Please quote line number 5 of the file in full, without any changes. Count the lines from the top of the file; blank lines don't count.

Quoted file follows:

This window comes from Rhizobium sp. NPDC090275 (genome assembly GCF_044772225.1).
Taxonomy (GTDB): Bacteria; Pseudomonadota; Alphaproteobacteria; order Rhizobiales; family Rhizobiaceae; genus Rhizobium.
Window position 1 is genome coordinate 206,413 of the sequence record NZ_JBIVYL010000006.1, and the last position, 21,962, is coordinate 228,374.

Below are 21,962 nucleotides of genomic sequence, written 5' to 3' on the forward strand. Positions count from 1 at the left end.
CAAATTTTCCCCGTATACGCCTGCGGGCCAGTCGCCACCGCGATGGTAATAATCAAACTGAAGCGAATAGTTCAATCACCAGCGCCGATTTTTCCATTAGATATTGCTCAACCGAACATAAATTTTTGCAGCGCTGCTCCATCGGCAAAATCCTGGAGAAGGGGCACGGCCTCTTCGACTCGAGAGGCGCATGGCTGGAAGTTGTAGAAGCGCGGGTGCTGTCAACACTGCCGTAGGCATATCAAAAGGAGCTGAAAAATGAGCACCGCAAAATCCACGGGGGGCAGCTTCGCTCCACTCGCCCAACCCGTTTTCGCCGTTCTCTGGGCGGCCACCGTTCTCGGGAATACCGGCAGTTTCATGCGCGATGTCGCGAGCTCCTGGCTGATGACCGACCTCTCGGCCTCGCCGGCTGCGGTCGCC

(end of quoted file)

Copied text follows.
CAAATTTTCCCCGTATACGCCTGCGGGCCAGTCGCCACCGCGATGGTAATAATCAAACTGAAGCGAATAGTTCAATCACCAGCGCCGATTTTTCCATTAGATATTGCTCAACCGAACATAAATTTTTGCAGCGCTGCTCCATCGGCAAAATCCTGGAGAAGGGGCACGGCCTCTTCGACTCGAGAGGCGCATGGCTGGAAGTTGTAGAAGCGCGGGTGCTGTCAACACTGCCGTAGGCATATCAAAAGGAGCTGAAAAATGAGCACCGCAAAATCCACGGGGGGCAGCTTCGCTCCACTCGCCCAACCCGTTTTCGCCGTTCTCTGGGCGGCCACCGTTCTCGGGAATACCGGCAGTTTCATGCGCGATGTCGCGAGCTCCTGGCTGATGACCGACCTCTCGGCCTCGCCGGCTGCGGTCGCC